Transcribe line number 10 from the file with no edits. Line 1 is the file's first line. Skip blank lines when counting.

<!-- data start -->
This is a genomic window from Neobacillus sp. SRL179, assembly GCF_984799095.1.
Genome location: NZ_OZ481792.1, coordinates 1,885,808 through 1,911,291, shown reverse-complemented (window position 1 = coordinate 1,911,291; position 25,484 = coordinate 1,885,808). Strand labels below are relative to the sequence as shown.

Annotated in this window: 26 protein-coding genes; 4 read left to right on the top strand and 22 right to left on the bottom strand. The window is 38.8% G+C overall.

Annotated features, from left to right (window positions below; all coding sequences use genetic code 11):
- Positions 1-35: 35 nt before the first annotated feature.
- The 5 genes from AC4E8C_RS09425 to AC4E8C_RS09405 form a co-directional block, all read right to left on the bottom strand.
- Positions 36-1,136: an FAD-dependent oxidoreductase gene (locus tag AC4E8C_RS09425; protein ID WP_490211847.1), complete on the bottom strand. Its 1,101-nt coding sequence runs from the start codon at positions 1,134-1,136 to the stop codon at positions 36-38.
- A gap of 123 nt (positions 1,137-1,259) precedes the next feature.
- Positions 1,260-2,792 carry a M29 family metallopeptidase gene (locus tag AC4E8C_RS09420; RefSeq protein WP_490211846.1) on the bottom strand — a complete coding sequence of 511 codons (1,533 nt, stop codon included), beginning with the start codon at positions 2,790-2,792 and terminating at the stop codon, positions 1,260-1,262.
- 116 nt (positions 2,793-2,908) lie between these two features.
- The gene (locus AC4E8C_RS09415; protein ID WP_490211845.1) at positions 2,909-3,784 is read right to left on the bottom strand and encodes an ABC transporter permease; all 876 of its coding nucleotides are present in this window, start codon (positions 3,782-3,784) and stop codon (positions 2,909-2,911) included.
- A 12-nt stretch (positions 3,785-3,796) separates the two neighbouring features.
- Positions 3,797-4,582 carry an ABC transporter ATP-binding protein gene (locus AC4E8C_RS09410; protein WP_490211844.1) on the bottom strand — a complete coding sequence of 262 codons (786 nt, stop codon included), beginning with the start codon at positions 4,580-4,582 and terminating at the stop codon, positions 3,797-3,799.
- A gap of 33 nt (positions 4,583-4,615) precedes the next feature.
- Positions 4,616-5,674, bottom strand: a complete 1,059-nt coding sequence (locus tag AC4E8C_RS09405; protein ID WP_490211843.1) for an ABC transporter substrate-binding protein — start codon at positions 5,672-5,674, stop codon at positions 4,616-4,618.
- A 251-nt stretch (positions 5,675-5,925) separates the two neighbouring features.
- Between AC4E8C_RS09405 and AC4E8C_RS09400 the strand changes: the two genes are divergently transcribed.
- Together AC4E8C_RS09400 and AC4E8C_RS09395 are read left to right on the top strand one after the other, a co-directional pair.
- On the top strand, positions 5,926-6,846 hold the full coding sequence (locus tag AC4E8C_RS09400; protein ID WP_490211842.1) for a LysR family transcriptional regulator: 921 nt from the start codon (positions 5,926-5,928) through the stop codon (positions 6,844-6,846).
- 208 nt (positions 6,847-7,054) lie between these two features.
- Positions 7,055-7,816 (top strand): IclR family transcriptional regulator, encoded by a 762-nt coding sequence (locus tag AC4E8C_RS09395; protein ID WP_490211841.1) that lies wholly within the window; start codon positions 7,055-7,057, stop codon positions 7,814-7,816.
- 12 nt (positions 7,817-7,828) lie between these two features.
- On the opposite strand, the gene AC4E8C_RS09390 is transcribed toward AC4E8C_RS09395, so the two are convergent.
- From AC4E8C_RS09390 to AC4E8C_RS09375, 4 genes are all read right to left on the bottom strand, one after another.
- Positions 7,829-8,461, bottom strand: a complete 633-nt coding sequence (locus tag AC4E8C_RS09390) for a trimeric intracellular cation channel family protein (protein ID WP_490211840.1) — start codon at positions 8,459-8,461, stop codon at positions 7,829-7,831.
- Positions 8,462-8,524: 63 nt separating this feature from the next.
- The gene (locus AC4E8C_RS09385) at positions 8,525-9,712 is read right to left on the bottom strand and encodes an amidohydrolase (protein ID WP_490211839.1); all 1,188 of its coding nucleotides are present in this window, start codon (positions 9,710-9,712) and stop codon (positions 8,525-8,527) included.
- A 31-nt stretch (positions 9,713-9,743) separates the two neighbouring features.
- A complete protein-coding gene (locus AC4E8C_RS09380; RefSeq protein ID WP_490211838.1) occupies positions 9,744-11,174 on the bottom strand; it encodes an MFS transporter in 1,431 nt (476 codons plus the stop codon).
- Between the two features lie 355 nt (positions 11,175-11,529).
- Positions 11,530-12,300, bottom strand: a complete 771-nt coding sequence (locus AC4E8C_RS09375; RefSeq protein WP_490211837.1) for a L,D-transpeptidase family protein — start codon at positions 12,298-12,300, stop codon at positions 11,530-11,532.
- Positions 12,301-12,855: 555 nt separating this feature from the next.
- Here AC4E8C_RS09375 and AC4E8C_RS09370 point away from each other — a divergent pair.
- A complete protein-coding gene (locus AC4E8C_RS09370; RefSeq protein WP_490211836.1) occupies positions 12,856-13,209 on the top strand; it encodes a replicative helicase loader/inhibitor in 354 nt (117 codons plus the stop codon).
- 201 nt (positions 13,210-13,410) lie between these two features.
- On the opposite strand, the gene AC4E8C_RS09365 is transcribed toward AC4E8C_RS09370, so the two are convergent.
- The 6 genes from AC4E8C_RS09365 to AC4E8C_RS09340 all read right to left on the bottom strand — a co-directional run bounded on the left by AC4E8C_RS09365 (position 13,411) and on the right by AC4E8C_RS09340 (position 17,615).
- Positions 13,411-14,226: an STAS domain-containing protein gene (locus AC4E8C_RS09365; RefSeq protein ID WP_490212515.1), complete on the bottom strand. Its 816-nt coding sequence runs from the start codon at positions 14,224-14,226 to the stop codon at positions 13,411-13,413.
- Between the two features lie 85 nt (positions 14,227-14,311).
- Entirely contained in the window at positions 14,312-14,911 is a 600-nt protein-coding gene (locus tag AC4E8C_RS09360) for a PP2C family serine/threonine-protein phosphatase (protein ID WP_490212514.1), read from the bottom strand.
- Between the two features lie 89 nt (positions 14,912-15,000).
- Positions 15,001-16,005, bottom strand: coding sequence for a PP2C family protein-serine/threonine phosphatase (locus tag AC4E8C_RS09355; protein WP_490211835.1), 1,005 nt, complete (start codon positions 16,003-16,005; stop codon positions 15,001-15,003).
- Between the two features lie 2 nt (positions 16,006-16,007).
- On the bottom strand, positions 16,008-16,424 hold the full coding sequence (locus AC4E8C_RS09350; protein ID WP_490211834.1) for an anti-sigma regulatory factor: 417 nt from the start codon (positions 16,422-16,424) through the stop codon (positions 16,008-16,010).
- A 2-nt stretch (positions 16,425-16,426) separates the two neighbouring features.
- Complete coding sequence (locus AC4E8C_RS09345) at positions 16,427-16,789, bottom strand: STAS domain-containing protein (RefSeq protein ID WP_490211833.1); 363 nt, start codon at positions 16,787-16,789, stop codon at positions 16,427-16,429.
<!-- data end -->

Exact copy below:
- 116 nt (positions 2,793-2,908) lie between these two features.